As pioneers moved West in the North America of the nineteenth century, villains moved with them leaving a trail of bodies behind. There were certain lawmen, however, even tougher than the criminals, and one of those was Wyatt Earp (Kurt Russell) who after a career cleaning up evildoers decided to move to the town of Tombstone, which was booming thanks to its silver prospectors. Not that this prevented the bad guys from settling there too, and there was a large gang of red sash-wearing outlaws who terrorised the area known as The Cowboys, led by Curly Bill (Powers Boothe). Earp simply wanted to settle peacefully, but fate would bring him into conflict with the gang...
Tombstone was nearly a film that didn't happen at all. It was based on a much-respected script by Kevin Jarre which he started out directing, but was forced to leave after shooting a few scenes and George Pan Cosmatos was drafted into his place to fashion a more streamlined version of Jarre's original, epic plans. But after Cosmatos died, Kurt Russell claimed that he had directed most of the film, with the other filmmaker brought in only to oversee the production and ensure that no more hiccups interrupted the flow. Whether Jarre's initial visions for his project would have been better or not - and there are those who argue that we lost something that would have been a masterpiece - what we ended up with still garnered a strong following.
It was one of two Wyatt Earp movies released within months of each other, the other being the Kevin Costner-starring effort which really was an epic, and did not do anything like as well as the Russell film did, being perceived as boring and stuffy. That may or may not have been fair, but Tombstone remains the more entertaining of the two thanks to it not trying to become anything revisionist, and sticking to the traditional values of the Westerns of yesteryear. This sense of sticking to the customs of the genre instead of getting all pretentious or at the other end of the scale, all crass, means that many viewers have responded well to its yarn of characters doing what a man's gotta do.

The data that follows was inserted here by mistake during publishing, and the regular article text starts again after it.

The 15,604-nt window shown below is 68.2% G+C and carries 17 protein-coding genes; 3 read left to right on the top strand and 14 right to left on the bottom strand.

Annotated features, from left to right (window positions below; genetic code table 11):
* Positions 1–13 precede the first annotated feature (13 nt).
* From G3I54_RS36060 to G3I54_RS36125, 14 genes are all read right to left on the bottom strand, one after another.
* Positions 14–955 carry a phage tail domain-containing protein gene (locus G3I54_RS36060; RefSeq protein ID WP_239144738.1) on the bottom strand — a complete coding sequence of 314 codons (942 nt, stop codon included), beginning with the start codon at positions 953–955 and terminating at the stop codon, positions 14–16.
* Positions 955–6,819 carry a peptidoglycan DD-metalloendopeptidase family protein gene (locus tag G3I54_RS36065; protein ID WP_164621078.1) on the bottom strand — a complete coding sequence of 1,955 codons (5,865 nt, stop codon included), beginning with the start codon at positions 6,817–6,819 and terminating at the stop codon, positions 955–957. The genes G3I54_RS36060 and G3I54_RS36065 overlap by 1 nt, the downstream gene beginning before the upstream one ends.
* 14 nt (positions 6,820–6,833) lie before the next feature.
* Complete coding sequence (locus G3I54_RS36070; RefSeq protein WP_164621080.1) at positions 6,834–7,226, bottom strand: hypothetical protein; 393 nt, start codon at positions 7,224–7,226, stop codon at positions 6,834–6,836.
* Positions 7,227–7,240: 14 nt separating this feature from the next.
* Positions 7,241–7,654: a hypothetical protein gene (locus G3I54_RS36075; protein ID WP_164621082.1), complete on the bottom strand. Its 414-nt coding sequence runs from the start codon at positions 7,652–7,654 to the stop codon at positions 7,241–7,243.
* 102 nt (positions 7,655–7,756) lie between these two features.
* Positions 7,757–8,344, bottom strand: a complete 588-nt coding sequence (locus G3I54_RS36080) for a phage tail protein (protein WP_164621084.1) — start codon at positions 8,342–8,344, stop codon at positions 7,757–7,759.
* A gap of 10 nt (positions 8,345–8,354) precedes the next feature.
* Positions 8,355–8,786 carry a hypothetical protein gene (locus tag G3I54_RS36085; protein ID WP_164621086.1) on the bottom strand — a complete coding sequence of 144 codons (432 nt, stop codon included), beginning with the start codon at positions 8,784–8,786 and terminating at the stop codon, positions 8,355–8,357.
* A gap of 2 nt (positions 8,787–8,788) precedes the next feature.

Not to mention the truly impressive moustaches that the actors sport, which almost become characters in themselves, so do they draw the eye. Russell is an ideal hero, even if we're left waiting a little too long for Earp to pick up his pistols and go after The Cowboys when we're well aware that he's going to do precisely that sooner or later. Before that happens, the gang make a nuisance of themselves and one of Wyatt's associates, tubercular gambler Doc Holliday, doesn't help the atmosphere by pitting himself against Curly Bill's right hand man, Johnny Ringo (Michael Biehn), a sharpshooter like himself. Holliday was played by Val Kilmer, yet again proving that the role was a gem for actors wishing to prove themselves, and he shines in it, as well as provoking an endless debate about what he means by "huckleberry".
The rest of the ensemble cast are as solid as the story, which stuck fairly close to the facts, thereby pleasing the true Western aficionados with its adherence to history and the spirit of the classic style; if you think of fans of Tombstone as being the same fans of the television series Deadwood (that featured a couple of the cast members here), which took a similar, if earthier approach, then you can see the appeal that it had and why that has not waned since its release. There are those who grumble that it was lacking in a distinctive personality of its own, with too many of the characters interchangeable - all the goodies, the baddies, the women - but there was an integrity to this that saw the world, if not in black and white, then in a more clear cut division of good and evil than quite a few Westerns since about 1969 had done. Featuring a selection of memorable setpieces to stir the blood, and a nice line in humour courtesy of Holliday, Tombstone was somewhat staid, but made that a virtue. Music by Bruce Broughton.